“. . . [I]t is clear that despite his criticisms, Khrushchev remained both a Communist and a Soviet patriot to the end of his days.” Continue reading

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The Dissent Channel of the Department of State

Today’s post is written by David Langbart, an Archivist in the Textual Records Division at the National Archives at College Park.

In recent weeks we have seen and heard many media reports mentioning the DISSENT CHANNEL of the Department of State. Most stories note that it finds its origins in the controversies over U.S. policy in Vietnam during the 1960s and 1970s, but provide little other explanation.

While the issue of policy in Vietnam played a part in establishing the Dissent Channel, this special procedure for providing policy-makers with alternative views and recommendations outside the normal channels for the discussion of policies was a direct outgrowth of the management reform activities carried out in the Department in 1970 culminating in the report Diplomacy for the 70’s: A Program of Management Reform for the Department of State. Among other things, those reforms were aimed at creating an atmosphere of openness and stimulating creativity. Not all of the reports recommendations were carried out, but establishment of the Dissent Channel was one significant result.[1]

The following are the foundational documents of the Dissent Channel.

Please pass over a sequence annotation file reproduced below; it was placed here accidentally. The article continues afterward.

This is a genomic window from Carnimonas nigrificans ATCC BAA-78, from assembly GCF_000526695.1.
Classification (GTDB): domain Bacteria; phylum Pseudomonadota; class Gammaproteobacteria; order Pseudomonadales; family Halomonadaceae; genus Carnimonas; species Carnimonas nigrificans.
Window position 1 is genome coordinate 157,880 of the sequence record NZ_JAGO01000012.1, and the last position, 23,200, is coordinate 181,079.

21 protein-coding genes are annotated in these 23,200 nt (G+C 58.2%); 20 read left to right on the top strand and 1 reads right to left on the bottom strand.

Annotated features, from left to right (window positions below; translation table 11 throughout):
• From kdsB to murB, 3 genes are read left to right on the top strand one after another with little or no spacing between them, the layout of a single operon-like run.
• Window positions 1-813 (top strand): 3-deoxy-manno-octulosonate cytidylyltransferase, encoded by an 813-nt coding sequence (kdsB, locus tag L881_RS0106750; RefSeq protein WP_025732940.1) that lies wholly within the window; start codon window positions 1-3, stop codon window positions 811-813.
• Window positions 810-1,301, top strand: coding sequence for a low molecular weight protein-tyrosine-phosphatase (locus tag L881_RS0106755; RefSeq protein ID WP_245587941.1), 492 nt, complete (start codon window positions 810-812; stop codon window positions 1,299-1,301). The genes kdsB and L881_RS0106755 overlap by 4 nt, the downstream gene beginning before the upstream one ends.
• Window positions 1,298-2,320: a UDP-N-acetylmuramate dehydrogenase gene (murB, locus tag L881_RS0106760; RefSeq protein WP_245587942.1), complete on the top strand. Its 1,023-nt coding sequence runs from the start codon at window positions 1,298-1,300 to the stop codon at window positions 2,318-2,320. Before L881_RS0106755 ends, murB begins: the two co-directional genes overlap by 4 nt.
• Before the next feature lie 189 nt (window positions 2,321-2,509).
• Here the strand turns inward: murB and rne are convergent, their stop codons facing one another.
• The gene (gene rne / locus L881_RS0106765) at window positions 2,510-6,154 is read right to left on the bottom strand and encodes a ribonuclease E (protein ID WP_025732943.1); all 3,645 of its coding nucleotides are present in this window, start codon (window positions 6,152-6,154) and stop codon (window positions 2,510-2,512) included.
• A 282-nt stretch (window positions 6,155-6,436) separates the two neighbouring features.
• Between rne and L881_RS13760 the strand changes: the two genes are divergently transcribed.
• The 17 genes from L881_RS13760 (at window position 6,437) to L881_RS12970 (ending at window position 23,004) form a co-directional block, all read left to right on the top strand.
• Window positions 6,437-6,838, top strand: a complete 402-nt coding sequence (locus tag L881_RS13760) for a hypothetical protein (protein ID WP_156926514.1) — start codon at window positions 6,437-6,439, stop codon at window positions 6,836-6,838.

The first announcement of the Dissent Channel came in the following telegram of November 4, 1971, sent by the Department of State to all U.S. diplomatic and consular posts.[2]

 

To clarify procedures for submitting dissent messages and to explain how those messages would be handled, the Department sent the following airgram to all U.S. diplomatic and consular posts.[3]

 

In a memorandum of December 15, 1971, Secretary of State William P. Rogers designated the Policy and Coordination Staff as the action office for the Dissent Channel. Today, that office’s successor, the Policy Planning Staff, continues to serve as the action office.[4]


Sources

[1] Documentation on Department of State management reform is in Foreign Relations of the United States, 1969-1976, Volume II: Organization and Management of U.S, Foreign Policy, 1969-1972. See documents 312, 321-326, 329, 332, 338, 339, and 346.

[2] Department of State to All Diplomatic and Consular Posts, Telegram 201473, November 4, 1971, file CR 4, 1970-73 Subject-Numeric File, RG 59: General Records of the Department of State.

[3] Department of State to All Diplomatic and Consular Posts, A-3559, April 8, 1972, file PER 15-8, 1970-73 Subject-Numeric File, RG 59: General Records of the Department of State.